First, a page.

Breastfeeding may not boost baby IQs after all

mom_holding_baby_girl_1600_wht_3455Previous research has suggested that breastfeeding can boost your baby’s IQ and also help develop it as the child grows older.

However research at Goldsmiths College, London, now proposes that “Comparatively small events like breastfeeding are very unlikely to be at the core of something as big and complex as children’s differences in IQ. Instead children’s IQ differences are better explained by long-term factors, for example, children’s family background and their schooling

These findings are based on a study of 11,000 British children (from the Twins Early Development Study) who were tested between the ages of two and sixteen so researchers could see how IQ grew. While there appeared to be a link between breastfeeding and girls’ IQ at two years of agent wasn’t statistically significant and wasn’t present for boys.

The study also found that girls’ IQ was slightly higher than boys at age seven the difference had disappeared by the age of sixteen.

Do not despair however there are other well-known benefits from breastfeeding (source: NHS choices).

  • Less chance of diarrhoea and vomiting and having to go to hospital as a result
  • Fewer chest and ear infections so fewer visits to hospital
  • Less chance of being constipated
  • Less likelihood of becoming obese
  • Less chance of developing eczema

Couples who fight more likely to have daughters

woman_leader_1600_wht_5401Previously it was thought that couples with daughters were more likely to get divorced either because men had a preference for sons or daughters empowered their mothers to leave a difficult relationship.

So  having daughters had a negative effect on relationships – but new research by economists at Duke University in North Carolina suggests that it’s the other way round. Because female embryos are more robust than male ones they are more likely to survive the stress of a bad relationship.

Usually there are 105 boys born to every 100 girls but during times of extreme stress or upheaval such as earthquakes or famines more girls are born.

US census data showed that fathers are less likely to be living with their children if they have daughters rather than sons. Mothers who reported high levels of marital conflict were more likely to go on and have baby girls.


Competitive & obsessed with social media – a mum’s life today?

talking_social_media_1600_wht_9159Well it is according to parenting web-site BabyCentre.

They surveyed around 2,000 mums and found three out of four millennial mums i.e. aged 18 to 32, spent 8 hours a day on their smart phone, tablet or computer.

Almost half of them admitted buying something after seeing someone in their social network following a particular brand and more than half admitted they were influenced by comments pasted on Facebook.

The managing director of BabyCentre said “Millennial mums said they found motherhood really tough with all the competitiveness and accepted that they’re bringing it upon themselves by their prolific sharing of photographs and baby moments online. There is competitiveness over first milestones from first words to when their children can count to ten. It also includes the brand of buggy and the size and design of footwear”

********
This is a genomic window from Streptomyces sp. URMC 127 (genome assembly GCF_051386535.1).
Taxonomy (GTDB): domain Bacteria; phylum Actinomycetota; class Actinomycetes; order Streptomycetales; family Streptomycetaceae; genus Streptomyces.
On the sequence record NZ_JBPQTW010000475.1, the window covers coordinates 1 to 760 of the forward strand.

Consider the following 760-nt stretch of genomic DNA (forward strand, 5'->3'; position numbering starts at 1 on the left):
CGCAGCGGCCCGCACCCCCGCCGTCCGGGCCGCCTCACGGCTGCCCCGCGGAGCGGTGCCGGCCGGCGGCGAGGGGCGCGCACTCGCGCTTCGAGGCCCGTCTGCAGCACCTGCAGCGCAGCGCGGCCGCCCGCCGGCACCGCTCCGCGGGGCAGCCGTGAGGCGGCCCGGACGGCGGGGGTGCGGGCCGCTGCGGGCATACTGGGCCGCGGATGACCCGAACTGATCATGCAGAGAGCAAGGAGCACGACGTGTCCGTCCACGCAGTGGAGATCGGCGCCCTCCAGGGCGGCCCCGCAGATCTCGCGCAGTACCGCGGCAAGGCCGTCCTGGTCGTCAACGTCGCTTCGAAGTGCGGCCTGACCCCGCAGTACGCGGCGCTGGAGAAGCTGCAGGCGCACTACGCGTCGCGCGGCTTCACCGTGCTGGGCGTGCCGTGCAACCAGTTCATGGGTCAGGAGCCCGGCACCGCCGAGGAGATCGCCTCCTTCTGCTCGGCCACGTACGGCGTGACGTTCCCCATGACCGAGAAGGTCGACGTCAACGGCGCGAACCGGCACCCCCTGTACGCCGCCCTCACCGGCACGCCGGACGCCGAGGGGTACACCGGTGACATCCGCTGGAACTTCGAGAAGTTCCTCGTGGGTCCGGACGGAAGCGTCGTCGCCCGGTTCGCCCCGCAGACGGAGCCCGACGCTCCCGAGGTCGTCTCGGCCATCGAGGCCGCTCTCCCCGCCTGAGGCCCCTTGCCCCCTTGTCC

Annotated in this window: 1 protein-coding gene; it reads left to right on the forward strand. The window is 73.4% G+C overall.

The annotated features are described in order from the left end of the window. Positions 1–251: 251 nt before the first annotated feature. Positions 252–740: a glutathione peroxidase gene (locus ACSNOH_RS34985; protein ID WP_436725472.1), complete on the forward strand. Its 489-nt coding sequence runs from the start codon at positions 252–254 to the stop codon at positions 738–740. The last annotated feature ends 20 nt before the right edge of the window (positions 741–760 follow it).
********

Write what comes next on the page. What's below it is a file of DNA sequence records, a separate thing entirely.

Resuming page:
Some mums in the survey said they felt pressured to take their children to swimming classes or music lessons so as not to be considered a bad mum.

Seems everyone wants to be an Alpha Mum and yet they rely on Facebook and other social networks to make decisions.

The statistics quoted from this survey seems unbelievable yet when did you last see a young woman without a smartphone in her hand? Millennial mums spend about twice the time  on their mobile phones as Generation X (born in mid-60s to mid-80s) and half bought something on-line every week. A clear case of smartphone addiction or Nomophobia

If they spent less time on social media they would feel less pressured and have more time for their babies and real friends.


Hungry babies are programmed to wake you up

They might wake you up every couple of hours for a feed but all for a good reason.

stick_figure_sleeping_10955It seems babies are evolutionary programmed to do just that.

Researchers at Harvard University looking into breastfeeding and sleeping practices argue that by waking up their Mums for a feed they are delaying the return of her ovulation cycle (as well as reducing the time and energy to have sex).

This helps prevent the birth of a sibling with whom they would have to compete for food.

This can be a substantial benefit when food is scarce. In Somalia for example the mortality rate for 1 year-old children was increased fourfold if they had a younger sibling.

Professor David Haig, writing in the journal Evolution, Medicine and Public Health, says “there is no perfect harmony between mother and child. What is best for one is not necessarily best for the other”.